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Finance Update – WHO OK’s COVID Probe



Against all odds and with 99% of all major Chinese industrial firms back online, the People’s Bank overnight held interest rates steady at 3.85%.

Expectations were for additional government measures to help relieve the impact of the Corona Virus.

In Australia, retail sales contracted by 17.9% as Westpac’s leading index contracted by 1.5% – double March’s figure. To that nation’s satisfaction, the WHO yesterday passed a resolution calling for an independent probe into the global response to the coronavirus.

Indexes throughout Asia were mostly down, this morning, save Japan (+1%), Taiwan (+0.2%), and Australia (+0.4%).


Fresh from their ECB spat over fiscal easing measures, France and Germany have agreed to push for a ½ trillion euro recovery fund.

Economic sentiment in Germany and the EU in May soared to 51 and 46, respectively – more than double April’s figure as Europe begins to emerge from shutdown.

Construction in the EU contracted by 14.5% MoM in March. Benchmarks closed in the red yesterday, save Germany (+0.15%), Holland (+0.11%), and Switzerland (+0.24%) but the pound continues sideways despite a slew of evil data this morning that includes a halving of consumer inflation and retail prices to 0.8% and 1.5% YoY, respectively, and a 9.8% contraction (YoY) in producer prices.


With the world on Trade-War watch, WH adviser Larry Kudlow told reporters he doubted that China would decide to sell its 1 trillion dollars’ worth of US treasury bonds.

Fed head Powell told the Senate yesterday that – like the ECB – he too would be approving loans to individual states and cities.

Index drops yesterday were led by the DOW’s 1.6% fall, the Nasdaq losing half a percent.

Housing starts in April came in 30K less than expected in April while building permits, at 1.07mn exceeded expectations.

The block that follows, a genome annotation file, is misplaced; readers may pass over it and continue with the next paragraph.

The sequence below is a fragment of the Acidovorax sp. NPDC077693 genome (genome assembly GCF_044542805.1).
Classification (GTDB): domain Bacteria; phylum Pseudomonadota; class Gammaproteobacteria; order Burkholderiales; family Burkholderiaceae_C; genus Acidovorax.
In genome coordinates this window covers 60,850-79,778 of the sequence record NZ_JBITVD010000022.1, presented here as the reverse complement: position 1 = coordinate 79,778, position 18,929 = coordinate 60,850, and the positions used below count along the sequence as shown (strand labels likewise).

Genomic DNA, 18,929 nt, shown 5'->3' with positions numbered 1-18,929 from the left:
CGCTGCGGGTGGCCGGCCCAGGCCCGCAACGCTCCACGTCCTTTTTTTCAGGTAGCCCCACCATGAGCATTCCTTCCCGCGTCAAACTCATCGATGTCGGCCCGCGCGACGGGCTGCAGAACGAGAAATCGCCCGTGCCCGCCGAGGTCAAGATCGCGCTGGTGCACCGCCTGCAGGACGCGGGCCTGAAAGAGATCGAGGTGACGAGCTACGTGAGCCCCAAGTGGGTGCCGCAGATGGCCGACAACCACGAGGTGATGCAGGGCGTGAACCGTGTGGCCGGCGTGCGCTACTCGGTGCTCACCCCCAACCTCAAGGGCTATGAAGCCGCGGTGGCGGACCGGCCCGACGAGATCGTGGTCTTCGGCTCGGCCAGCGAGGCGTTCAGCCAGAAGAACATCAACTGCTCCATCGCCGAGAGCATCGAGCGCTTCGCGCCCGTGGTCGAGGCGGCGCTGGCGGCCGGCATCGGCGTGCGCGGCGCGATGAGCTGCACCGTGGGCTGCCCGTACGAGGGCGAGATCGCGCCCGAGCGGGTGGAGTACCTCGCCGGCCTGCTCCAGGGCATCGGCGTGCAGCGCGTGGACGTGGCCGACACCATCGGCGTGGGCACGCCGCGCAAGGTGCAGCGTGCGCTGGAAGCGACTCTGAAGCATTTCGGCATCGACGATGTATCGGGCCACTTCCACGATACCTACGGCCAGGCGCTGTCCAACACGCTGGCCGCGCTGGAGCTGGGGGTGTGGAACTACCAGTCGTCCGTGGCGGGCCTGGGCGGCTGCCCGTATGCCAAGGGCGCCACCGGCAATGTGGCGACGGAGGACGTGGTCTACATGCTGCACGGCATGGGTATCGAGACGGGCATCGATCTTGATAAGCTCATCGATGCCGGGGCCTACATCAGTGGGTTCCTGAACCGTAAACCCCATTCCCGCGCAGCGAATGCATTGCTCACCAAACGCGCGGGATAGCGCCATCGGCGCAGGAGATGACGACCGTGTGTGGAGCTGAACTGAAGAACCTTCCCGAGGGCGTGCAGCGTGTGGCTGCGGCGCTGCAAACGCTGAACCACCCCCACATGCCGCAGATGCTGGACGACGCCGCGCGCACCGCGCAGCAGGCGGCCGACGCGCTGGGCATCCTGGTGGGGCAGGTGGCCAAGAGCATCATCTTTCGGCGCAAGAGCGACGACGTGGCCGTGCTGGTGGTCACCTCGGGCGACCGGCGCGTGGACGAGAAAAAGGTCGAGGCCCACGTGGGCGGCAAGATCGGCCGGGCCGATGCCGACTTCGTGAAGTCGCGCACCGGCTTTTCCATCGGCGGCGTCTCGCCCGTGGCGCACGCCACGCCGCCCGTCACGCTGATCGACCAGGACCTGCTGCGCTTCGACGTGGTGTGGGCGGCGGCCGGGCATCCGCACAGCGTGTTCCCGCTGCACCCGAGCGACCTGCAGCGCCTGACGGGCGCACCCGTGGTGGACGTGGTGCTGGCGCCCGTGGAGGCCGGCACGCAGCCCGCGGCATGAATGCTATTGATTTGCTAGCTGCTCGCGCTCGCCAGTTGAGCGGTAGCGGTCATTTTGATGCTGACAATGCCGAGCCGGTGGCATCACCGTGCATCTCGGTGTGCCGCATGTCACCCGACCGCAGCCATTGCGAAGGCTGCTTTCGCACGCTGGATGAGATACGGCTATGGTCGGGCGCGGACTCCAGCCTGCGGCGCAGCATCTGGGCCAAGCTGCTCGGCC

Reuters reports that the price of the Corona crisis to world stocks so far equals about 12 trillion dollars in Q1, followed by a 25% recovery so far.


Oil was unimpressed by last night’s API report of a 4.8mB drawdown in inventories. Either the relief already priced in or else the market awaiting today’s EIA confirmation – as last month’s OPEC+ production cuts and US rig closures finally begin to take effect.

One positive outcome of the 3-month lockdown has been an estimated 7% drop in carbon emissions. It is projected to continue as alternative energy in road transport – the bulk user of fossil fuels – takes up the slack of a weakened oil industry.


Walmart yesterday exceeded expectations with quarterly revenues of $134.6bn and an EPS of 1.18. Marks & Spencer deliver their latest quarterly earnings report today.

Caterpillar will be paying dividends, and Johnson & Johnson are finally removing their allegedly carcinogenic baby powder from shelves. The company still faces over 19,000 lawsuits in the US alone, after the original news release wiped about $40bn from the company’s market cap in 2018.

Meanwhile, Lenovo yesterday posted better-than-expected quarterly results, despite a 10% drop in revenues YoY.

Reuters also reports that a Saudi Arabian Public Investment Fund has managed to take advantage of the global equities slump to purchase about $10 bn worth of stakes in Boeing, Facebook and Citigroup.

US equity funds purchased a further 5.36 bn dollars’ worth. Spotify shares yesterday jumped 10% on the announcement of an exclusive Joe Rogan podcast series.

Also, Libra returns to the headlines, Mark Zuckerberg yesterday announced a new e-commerce platform that would be accessible through Facebook, Instagram and WhatsApp.


09:00 AM GMT EU CPIs
12:30 PM GMT Canada CPIs, wholesale sales and housing prices
02:30 PM GMT OIL EIA Crude Oil Stocks Change
06:00 PM GMT US FOMC Minutes
11:00 PM GMT Australia CB PMIs. Gov. Lowe speaks at 2:30 AM tomorrow.
11:50 PM GMT Japan Trade Balance, Foreign investment and Manufacturing PMI at 0:30

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